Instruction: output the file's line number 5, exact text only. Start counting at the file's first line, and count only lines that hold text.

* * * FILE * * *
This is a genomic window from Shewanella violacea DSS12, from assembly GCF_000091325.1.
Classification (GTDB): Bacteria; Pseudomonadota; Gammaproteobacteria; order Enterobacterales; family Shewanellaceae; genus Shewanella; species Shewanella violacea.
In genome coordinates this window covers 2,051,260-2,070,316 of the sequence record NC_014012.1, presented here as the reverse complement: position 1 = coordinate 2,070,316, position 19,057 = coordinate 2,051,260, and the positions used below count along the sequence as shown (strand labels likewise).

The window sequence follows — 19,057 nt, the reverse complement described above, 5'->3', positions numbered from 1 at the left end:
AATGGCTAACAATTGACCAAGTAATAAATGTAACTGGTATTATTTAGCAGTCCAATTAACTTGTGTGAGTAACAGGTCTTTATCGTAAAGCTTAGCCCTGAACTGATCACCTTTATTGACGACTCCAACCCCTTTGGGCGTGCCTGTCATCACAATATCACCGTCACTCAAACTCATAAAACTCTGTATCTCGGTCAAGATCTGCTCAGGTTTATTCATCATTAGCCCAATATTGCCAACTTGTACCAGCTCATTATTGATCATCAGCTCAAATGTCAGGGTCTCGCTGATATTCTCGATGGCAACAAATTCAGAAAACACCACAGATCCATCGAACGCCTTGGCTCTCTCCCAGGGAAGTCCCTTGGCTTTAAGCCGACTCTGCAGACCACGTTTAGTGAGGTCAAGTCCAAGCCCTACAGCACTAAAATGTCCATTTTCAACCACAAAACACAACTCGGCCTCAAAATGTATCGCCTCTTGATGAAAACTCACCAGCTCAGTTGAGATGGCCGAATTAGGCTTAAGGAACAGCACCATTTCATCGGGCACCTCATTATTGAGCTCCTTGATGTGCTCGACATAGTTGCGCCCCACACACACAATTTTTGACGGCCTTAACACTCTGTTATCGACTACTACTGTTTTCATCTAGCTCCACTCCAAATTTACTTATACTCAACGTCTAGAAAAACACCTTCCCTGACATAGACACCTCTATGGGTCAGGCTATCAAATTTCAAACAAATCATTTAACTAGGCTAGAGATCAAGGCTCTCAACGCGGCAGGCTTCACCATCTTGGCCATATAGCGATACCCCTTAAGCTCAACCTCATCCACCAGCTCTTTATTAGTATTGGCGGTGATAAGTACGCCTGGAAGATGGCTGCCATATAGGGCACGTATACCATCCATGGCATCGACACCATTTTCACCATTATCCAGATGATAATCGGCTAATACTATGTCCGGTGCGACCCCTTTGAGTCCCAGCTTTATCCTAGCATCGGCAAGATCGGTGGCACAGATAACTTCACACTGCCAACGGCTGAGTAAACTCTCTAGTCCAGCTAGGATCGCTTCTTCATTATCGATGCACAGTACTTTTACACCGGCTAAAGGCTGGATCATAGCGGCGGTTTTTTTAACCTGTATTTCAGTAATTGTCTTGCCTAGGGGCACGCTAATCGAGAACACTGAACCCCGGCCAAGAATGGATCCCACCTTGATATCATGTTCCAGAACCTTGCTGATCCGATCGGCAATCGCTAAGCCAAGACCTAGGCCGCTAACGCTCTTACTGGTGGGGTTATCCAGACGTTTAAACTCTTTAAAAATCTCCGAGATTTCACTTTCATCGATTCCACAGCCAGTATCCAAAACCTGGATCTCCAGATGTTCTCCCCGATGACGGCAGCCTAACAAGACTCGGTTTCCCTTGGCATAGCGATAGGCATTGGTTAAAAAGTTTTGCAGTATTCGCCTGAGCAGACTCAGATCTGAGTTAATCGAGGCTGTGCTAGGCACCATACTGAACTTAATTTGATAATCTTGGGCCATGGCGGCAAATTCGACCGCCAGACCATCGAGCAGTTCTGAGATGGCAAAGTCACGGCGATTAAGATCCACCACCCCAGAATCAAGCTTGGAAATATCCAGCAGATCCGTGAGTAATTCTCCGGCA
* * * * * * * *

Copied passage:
AATGGCTAACAATTGACCAAGTAATAAATGTAACTGGTATTATTTAGCAGTCCAATTAACTTGTGTGAGTAACAGGTCTTTATCGTAAAGCTTAGCCCTGAACTGATCACCTTTATTGACGACTCCAACCCCTTTGGGCGTGCCTGTCATCACAATATCACCGTCACTCAAACTCATAAAACTCTGTATCTCGGTCAAGATCTGCTCAGGTTTATTCATCATTAGCCCAATATTGCCAACTTGTACCAGCTCATTATTGATCATCAGCTCAAATGTCAGGGTCTCGCTGATATTCTCGATGGCAACAAATTCAGAAAACACCACAGATCCATCGAACGCCTTGGCTCTCTCCCAGGGAAGTCCCTTGGCTTTAAGCCGACTCTGCAGACCACGTTTAGTGAGGTCAAGTCCAAGCCCTACAGCACTAAAATGTCCATTTTCAACCACAAAACACAACTCGGCCTCAAAATGTATCGCCTCTTGATGAAAACTCACCAGCTCAGTTGAGATGGCCGAATTAGGCTTAAGGAACAGCACCATTTCATCGGGCACCTCATTATTGAGCTCCTTGATGTGCTCGACATAGTTGCGCCCCACACACACAATTTTTGACGGCCTTAACACTCTGTTATCGACTACTACTGTTTTCATCTAGCTCCACTCCAAATTTACTTATACTCAACGTCTAGAAAAACACCTTCCCTGACATAGACACCTCTATGGGTCAGGCTATCAAATTTCAAACAAATCATTTAACTAGGCTAGAGATCAAGGCTCTCAACGCGGCAGGCTTCACCATCTTGGCCATATAGCGATACCCCTTAAGCTCAACCTCATCCACCAGCTCTTTATTAGTATTGGCGGTGATAAGTACGCCTGGAAGATGGCTGCCATATAGGGCACGTATACCATCCATGGCATCGACACCATTTTCACCATTATCCAGATGATAATCGGCTAATACTATGTCCGGTGCGACCCCTTTGAGTCCCAGCTTTATCCTAGCATCGGCAAGATCGGTGGCACAGATAACTTCACACTGCCAACGGCTGAGTAAACTCTCTAGTCCAGCTAGGATCGCTTCTTCATTATCGATGCACAGTACTTTTACACCGGCTAAAGGCTGGATCATAGCGGCGGTTTTTTTAACCTGTATTTCAGTAATTGTCTTGCCTAGGGGCACGCTAATCGAGAACACTGAACCCCGGCCAAGAATGGATCCCACCTTGATATCATGTTCCAGAACCTTGCTGATCCGATCGGCAATCGCTAAGCCAAGACCTAGGCCGCTAACGCTCTTACTGGTGGGGTTATCCAGACGTTTAAACTCTTTAAAAATCTCCGAGATTTCACTTTCATCGATTCCACAGCCAGTATCCAAAACCTGGATCTCCAGATGTTCTCCCCGATGACGGCAGCCTAACAAGACTCGGTTTCCCTTGGCATAGCGATAGGCATTGGTTAAAAAGTTTTGCAGTATTCGCCTGAGCAGACTCAGATCTGAGTTAATCGAGGCTGTGCTAGGCACCATACTGAACTTAATTTGATAATCTTGGGCCATGGCGGCAAATTCGACCGCCAGACCATCGAGCAGTTCTGAGATGGCAAAGTCACGGCGATTAAGATCCACCACCCCAGAATCAAGCTTGGAAATATCCAGCAGATCCGTGAGTAATTCTCCGGCA